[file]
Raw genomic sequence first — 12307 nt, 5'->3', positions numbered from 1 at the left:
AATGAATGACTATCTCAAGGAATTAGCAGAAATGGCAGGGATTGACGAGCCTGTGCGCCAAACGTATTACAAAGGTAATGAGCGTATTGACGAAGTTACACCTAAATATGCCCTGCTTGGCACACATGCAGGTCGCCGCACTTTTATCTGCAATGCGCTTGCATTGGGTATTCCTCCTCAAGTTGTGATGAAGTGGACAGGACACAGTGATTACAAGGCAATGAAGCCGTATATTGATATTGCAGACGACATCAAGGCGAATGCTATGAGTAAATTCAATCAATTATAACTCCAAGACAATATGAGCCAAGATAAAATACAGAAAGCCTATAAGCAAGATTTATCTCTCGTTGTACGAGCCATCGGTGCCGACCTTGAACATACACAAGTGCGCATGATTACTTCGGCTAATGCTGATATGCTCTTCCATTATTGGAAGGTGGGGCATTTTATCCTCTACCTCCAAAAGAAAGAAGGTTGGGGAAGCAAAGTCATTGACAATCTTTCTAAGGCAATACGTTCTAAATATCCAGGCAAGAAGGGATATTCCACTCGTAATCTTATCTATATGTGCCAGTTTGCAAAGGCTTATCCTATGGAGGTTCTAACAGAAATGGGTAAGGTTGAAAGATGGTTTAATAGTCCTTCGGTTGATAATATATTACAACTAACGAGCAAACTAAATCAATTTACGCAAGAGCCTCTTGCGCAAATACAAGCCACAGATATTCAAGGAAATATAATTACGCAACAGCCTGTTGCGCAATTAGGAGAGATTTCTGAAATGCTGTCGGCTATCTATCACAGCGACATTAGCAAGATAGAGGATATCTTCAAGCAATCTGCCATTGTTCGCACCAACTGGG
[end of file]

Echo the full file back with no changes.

Raw genomic sequence first — 12307 nt, 5'->3', positions numbered from 1 at the left:
AATGAATGACTATCTCAAGGAATTAGCAGAAATGGCAGGGATTGACGAGCCTGTGCGCCAAACGTATTACAAAGGTAATGAGCGTATTGACGAAGTTACACCTAAATATGCCCTGCTTGGCACACATGCAGGTCGCCGCACTTTTATCTGCAATGCGCTTGCATTGGGTATTCCTCCTCAAGTTGTGATGAAGTGGACAGGACACAGTGATTACAAGGCAATGAAGCCGTATATTGATATTGCAGACGACATCAAGGCGAATGCTATGAGTAAATTCAATCAATTATAACTCCAAGACAATATGAGCCAAGATAAAATACAGAAAGCCTATAAGCAAGATTTATCTCTCGTTGTACGAGCCATCGGTGCCGACCTTGAACATACACAAGTGCGCATGATTACTTCGGCTAATGCTGATATGCTCTTCCATTATTGGAAGGTGGGGCATTTTATCCTCTACCTCCAAAAGAAAGAAGGTTGGGGAAGCAAAGTCATTGACAATCTTTCTAAGGCAATACGTTCTAAATATCCAGGCAAGAAGGGATATTCCACTCGTAATCTTATCTATATGTGCCAGTTTGCAAAGGCTTATCCTATGGAGGTTCTAACAGAAATGGGTAAGGTTGAAAGATGGTTTAATAGTCCTTCGGTTGATAATATATTACAACTAACGAGCAAACTAAATCAATTTACGCAAGAGCCTCTTGCGCAAATACAAGCCACAGATATTCAAGGAAATATAATTACGCAACAGCCTGTTGCGCAATTAGGAGAGATTTCTGAAATGCTGTCGGCTATCTATCACAGCGACATTAGCAAGATAGAGGATATCTTCAAGCAATCTGCCATTGTTCGCACCAACTGGG